Stunned by a verdict none of them saw coming, the attorneys for Justin Ross Harris said Tuesday they found strength from a most unlikely source.
Lead defense attorney Maddox Kilgore said the defense team sat with Harris for nearly an hour after the verdict was read, the four of them praying and sometimes weeping. Harris had just been convicted in the murder of his son, 22-month-old Cooper Harris, by leaving him in a hot car to die.
“I want you to know we met with Ross in the back room afterwards,” Kilgore said in his first interview since the trial ended on Monday. “He wanted to talk about Cooper and how much he missed him. He wanted to console us.”
This was a portrait the defense team had tried to present to jurors through friends and family members, who spoke of a gregarious, fun-loving man who loved being a dad. But from the other side came a much different depiction, one so sinister that it convinced the six-man, six-woman jury that Harris was capable of almost unimaginable depravity.
Their conclusion was one that Harris’ team was still having trouble comprehending one day later. Emotionally drained and physically spent, they vowed that their fight was far from over.
“There were breakdowns in this process that occurred,” Kilgore said. “There were breakdowns in the investigation. There were breakdowns in the pre-trial phase, the motions phase. And there were breakdowns in the trial. It’s our belief those breakdowns affected the verdict.”
A motion for a new trial will follow. And then an appeal.
“We’re going to have our day before the Supreme Court of Georgia,” Kilgore said. “Hopefully at that juncture some of these breakdowns will come to light and we’ll have another chance at trial.”
Twenty-four hours earlier, all three lawyers said, they believed an acquittal was coming. Guilty verdicts on malice murder and the two felony murder counts were “the last scenario that we expected,” Kilgore said. “We thought the state had not proven the murder charges.”
Around 3 p.m. Monday, word came from the judge’s clerk that a verdict had been reached.
They sat at counsel table, nervously awaiting the jury’s decision, which would come some 10 minutes later. Harris, who faces a maximum sentence of life in prison without parole, turned to Carlos Rodriguez and asked about the young lawyer’s wife, hospitalized last week.
“That doesn’t surprise any of us at all,” Kilgore said Tuesday as Rodriguez fought back tears. “That’s the kind of selfless sort of person Ross is.”
Harris showed no emotion as the clerk read the verdict. Guilty on all eight counts.
Soon after, Kilgore, Rodriguez and attorney Bryan Lumpkin met with the 12 jurors, who commended them on their representation. “Y’all made us think,” they told the attorneys.
They appeared anything but conflicted, Lumpkin said Tuesday.
“There was not that sense of the gravity of having convicted someone of such a horrible crime,” he said.
One juror stood apart from the others, Lumpkin said. She didn’t speak and was eventually escorted out by a bailiff.
“The rest of them was just like a mix and mingle, basically,” he said. “That was really bothersome.”
“We had spent the last hour with Ross in a holding cell,” Rodriguez said. “Tears in our eyes. Seeing smiles on jurors faces was the last thing we expected see. But not a single question from the jurors about a piece of evidence. Not a single question about a witness’s testimony. No one really wanted to let us know why they had reached this decision that we never thought was really possible.”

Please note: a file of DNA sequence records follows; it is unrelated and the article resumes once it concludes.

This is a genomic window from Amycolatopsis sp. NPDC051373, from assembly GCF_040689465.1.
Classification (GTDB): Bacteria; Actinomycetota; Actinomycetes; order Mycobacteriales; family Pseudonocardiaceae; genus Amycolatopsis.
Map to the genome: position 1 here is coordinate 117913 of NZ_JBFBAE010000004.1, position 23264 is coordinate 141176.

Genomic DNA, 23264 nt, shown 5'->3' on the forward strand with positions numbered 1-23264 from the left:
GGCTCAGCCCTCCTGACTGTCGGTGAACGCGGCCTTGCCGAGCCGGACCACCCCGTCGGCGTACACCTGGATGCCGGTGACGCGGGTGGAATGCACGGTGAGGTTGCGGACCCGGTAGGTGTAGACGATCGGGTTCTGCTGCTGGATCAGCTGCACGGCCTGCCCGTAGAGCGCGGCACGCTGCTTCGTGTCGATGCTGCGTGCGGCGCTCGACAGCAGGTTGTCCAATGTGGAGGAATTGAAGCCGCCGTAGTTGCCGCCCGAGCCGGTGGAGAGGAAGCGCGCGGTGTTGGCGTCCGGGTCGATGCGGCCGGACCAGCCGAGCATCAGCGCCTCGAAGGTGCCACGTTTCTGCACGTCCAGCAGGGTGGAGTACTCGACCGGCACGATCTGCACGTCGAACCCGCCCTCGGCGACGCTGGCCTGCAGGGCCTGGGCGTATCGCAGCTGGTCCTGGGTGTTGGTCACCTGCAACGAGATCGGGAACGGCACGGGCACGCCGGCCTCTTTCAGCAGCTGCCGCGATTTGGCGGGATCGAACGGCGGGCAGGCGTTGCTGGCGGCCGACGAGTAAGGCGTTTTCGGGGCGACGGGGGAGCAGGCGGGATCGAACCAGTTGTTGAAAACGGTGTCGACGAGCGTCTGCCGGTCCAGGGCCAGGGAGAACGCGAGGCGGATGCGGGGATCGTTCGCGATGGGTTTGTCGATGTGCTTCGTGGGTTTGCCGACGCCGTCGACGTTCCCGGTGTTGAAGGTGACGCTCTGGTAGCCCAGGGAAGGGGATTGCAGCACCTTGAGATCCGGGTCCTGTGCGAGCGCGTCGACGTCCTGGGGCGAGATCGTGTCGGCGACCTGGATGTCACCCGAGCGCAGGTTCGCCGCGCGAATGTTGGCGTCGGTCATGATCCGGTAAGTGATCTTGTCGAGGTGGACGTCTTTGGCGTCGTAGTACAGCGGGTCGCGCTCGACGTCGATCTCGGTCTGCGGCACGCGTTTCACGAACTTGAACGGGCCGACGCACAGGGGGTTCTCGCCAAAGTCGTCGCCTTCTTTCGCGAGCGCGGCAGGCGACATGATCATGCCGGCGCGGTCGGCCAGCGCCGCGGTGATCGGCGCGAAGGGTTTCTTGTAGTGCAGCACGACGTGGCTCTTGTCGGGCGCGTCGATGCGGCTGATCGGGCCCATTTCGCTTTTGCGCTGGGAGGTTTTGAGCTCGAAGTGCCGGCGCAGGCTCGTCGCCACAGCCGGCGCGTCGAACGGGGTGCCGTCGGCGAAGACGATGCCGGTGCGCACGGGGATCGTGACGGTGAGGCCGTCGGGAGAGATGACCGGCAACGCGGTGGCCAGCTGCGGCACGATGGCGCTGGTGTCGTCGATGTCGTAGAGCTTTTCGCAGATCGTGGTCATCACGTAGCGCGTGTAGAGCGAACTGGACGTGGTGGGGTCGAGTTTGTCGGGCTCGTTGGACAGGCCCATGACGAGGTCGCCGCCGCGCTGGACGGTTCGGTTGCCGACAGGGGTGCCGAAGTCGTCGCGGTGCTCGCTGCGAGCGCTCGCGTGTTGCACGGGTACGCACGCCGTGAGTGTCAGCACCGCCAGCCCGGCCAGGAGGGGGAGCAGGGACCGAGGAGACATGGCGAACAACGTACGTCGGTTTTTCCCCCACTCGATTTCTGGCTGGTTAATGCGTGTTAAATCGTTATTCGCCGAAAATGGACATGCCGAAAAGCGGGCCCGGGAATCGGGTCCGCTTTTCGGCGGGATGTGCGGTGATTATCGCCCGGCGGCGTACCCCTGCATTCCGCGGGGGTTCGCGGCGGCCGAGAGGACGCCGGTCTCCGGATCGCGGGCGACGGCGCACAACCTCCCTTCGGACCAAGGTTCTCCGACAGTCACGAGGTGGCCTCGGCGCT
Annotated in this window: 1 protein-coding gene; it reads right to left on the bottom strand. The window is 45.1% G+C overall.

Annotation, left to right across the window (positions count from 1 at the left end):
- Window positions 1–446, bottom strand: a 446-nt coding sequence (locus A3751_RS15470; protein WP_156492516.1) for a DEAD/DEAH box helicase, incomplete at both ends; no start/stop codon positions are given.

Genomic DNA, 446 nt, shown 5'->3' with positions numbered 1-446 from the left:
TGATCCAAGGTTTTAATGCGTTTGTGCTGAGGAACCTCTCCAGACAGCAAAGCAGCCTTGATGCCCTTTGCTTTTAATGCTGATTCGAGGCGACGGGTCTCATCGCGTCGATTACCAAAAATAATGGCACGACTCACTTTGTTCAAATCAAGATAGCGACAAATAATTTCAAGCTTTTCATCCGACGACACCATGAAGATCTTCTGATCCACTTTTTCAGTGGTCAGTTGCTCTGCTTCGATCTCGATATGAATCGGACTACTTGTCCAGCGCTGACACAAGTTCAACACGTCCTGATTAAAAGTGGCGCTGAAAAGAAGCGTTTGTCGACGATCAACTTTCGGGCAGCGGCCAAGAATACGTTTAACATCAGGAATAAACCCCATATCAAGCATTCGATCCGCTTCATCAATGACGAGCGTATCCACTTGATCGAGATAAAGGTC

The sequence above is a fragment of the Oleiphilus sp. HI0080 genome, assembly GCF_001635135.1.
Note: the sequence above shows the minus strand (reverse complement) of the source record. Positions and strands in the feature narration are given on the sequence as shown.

Much was made by the state of Harris’ demeanor after his son’s death. His lack of outward emotion led Cobb police to view him as a suspect, and video of his interview with lead investigator Phil Stoddard, in which Harris appeared calm and collected, was a key part of the state’s case.
Kilgore said he understood why many people found Harris’ reaction odd or even unsettling.
“We tried to address it throughout the trial,” he said. “We tried to make it very clear … people react differently. We don’t know how we’d react under those circumstances. Ross didn’t know how he’d react.”
A lack of emotion also made Harris’ former wife, Leanna Taylor, a suspect, police have said.
“Look, she’s not guilty of anything and look how devoid of emotion she appears to be,” he said. “These are people in shock, in the depths of despair we can’t possibly imagine.”
Kilgore said he believes Cobb police are “dying to charge” Leanna in her son’s death.
“It’s absolutely, completely ludicrous to think she had any knowledge or involvement in Ross forgetting Cooper that day,” he said. “It’s nuts. But police didn’t like the way she acted, the way she answered questions. They didn’t like it that she wasn’t down on the ground, crying and kicking and screaming like they think they would’ve reacted.”
Leanna was on Harris’ mind after receiving the jury’s verdict, his attorneys said. So were his parents back home in Alabama.
“He spent a lot of time telling us what a great job we had done, how we had encouraged him over the years,” Kilgore said. “And how he was so blessed and encouraged that three men believed in him so strongly and cared for him and loved him. Moments after being found guilty of murdering his child he was worried about us.”
The four men spent about an hour together before Harris was transported back to Glynn County jail. He’ll be sentenced Dec. 5 in Cobb by Superior Court Judge Mary Staley Clark.
“It was quite intense in those moments,” Kilgore said. “Four grown men in prayer. In tears. It was something I’ll never forget.”
The tears had not abated a day later as the lawyers recalled their final moments with Harris.
“It was time to say goodbye,” Kilgore said. “The last thing Ross said to us was encouraging Carlos to spend time with his family and take his daughter to church. We wanted to demonstrate during the trial that part of Ross. And I’m afraid that we failed.”